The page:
President Trump has signed a new bill including over-the-counter (OTC) hearing aid legislation.
The Over-the-Counter Hearing Aid Act of 2017, which aims to make hearing aids more affordable, had bipartisan support.
It requires the Food and Drug Administration (FDA) to allow certain hearing aids to be sold over-the-counter to Americans with mild to moderate hearing loss.
Some experts predict this could lower prices by as much as 90%.
Senator Elizabeth Warren (D), the sponsor of the Bill, said in a statement, “This law will make a life-changing difference for millions of Americans who experience hearing loss but can’t access the hearing aid technology they need because of high costs and excessive regulations.”
According to Aidion, hearing-loss sufferers can now buy affordable hearing aids online (without taking a hearing test) for under $200 for a pair instead of shelling out a whopping $5,000 for traditional hearing aids.
Hearing aids are generally not covered by medical insurance, though insurers sometimes offer optional hearing/vision/dental plans that may include coverage for hearing tests and hearing aid fittings.
The regulations for over-the-counter hearing aids must:
(1) Provide reasonable assurances of safety and efficacy;
(2) Establish output limits and labeling requirements; and
(3) Describe requirements for the sale of hearing aids in-person, by mail, or online, without a prescription.
The stress from hearing loss can also lead to physical problems. Stress is incredibly bad for the body and has been shown to be a factor in us developing serious conditions like heart disease and cancer.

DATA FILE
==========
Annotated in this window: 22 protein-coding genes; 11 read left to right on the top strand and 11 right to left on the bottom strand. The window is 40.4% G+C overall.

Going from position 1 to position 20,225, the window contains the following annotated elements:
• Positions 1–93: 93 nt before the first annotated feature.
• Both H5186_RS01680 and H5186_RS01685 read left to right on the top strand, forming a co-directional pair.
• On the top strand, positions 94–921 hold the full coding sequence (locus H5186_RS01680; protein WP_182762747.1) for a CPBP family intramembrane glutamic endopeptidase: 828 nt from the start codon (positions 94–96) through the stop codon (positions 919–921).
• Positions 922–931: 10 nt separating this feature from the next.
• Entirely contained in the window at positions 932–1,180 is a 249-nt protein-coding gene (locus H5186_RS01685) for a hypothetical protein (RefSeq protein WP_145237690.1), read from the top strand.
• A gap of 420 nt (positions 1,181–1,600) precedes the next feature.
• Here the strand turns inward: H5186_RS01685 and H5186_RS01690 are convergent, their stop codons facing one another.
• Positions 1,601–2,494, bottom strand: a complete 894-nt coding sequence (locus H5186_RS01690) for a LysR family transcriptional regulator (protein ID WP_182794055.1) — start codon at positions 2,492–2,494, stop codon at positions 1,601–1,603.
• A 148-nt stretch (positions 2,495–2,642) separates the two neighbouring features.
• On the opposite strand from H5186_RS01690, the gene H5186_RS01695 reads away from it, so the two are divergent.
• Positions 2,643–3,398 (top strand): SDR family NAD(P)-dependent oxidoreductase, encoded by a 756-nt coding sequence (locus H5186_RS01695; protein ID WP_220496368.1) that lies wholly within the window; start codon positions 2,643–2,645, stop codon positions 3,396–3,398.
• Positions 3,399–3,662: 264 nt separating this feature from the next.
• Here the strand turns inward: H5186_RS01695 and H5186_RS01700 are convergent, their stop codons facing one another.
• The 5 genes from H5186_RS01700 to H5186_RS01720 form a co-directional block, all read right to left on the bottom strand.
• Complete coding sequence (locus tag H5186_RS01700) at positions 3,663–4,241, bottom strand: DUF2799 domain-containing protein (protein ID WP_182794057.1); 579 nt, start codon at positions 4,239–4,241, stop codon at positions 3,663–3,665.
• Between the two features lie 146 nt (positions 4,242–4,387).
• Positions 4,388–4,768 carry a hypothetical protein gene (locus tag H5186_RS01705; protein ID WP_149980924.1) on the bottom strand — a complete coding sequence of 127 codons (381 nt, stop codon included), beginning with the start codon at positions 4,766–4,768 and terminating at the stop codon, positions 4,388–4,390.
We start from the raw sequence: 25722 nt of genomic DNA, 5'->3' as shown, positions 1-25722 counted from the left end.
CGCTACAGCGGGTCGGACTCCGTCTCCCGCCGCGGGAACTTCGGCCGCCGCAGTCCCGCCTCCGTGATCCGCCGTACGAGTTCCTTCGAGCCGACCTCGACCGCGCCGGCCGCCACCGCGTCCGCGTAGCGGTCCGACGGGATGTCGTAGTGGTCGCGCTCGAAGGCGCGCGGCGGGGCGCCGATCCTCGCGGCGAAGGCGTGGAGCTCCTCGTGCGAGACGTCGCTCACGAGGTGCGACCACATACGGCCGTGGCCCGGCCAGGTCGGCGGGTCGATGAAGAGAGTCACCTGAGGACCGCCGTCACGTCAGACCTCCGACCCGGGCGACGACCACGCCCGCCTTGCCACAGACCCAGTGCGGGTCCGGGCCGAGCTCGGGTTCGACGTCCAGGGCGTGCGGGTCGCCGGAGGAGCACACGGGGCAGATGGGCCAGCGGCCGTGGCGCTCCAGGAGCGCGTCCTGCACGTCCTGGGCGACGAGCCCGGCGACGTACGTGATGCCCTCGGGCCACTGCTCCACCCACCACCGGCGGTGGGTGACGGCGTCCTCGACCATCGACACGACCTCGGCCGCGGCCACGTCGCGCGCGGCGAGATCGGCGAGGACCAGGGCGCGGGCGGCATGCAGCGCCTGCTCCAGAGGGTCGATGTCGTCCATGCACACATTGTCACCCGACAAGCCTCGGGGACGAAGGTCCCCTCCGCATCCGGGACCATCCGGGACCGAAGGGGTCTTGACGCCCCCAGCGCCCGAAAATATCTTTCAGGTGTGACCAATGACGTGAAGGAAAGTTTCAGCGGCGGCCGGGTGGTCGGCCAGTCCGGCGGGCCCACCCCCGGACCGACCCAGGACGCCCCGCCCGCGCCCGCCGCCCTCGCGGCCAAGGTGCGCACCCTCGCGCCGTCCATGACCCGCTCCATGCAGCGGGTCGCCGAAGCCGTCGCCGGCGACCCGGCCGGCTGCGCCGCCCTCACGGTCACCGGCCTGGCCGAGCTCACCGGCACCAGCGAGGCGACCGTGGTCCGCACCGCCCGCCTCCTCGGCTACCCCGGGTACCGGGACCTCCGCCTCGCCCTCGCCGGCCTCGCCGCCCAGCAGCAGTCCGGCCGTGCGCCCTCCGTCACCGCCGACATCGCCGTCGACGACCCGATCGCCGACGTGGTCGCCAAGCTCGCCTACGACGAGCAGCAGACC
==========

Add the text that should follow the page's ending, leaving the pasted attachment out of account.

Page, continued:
Besides these physical side effects, hearing loss also leads to isolation. You are not able to interact as closely with loved ones. Your relationships may suffer as a result.
According to NIOSH, occupational hearing loss is one of the most common work-related illnesses in the United States. Each year, about 22 millionU.S. workers are exposed to hazardous noise levels at work.
Over 30 million U.S. workers are exposed to chemicals, some of which are harmful to the ear (ototoxic) and hazardous to hearing. In addition to damaging workers’ quality of life, occupational hearing loss carries a high economic price to society.
The NIOSH Recommended Exposure Limit (REL) for occupational noise exposure is 85 decibels, A-weighted, as an 8-hour time-weighted average (85 dBA as an 8-hr TWA) using a 3-dB exchange rate. Exposures at or above this level are considered hazardous.
Use the NIOSH Hierarchy of Controls to reduce workplace noise to below the NIOSH REL whenever possible. Use hearing protection when hazardous noise levels cannot be adequately reduced.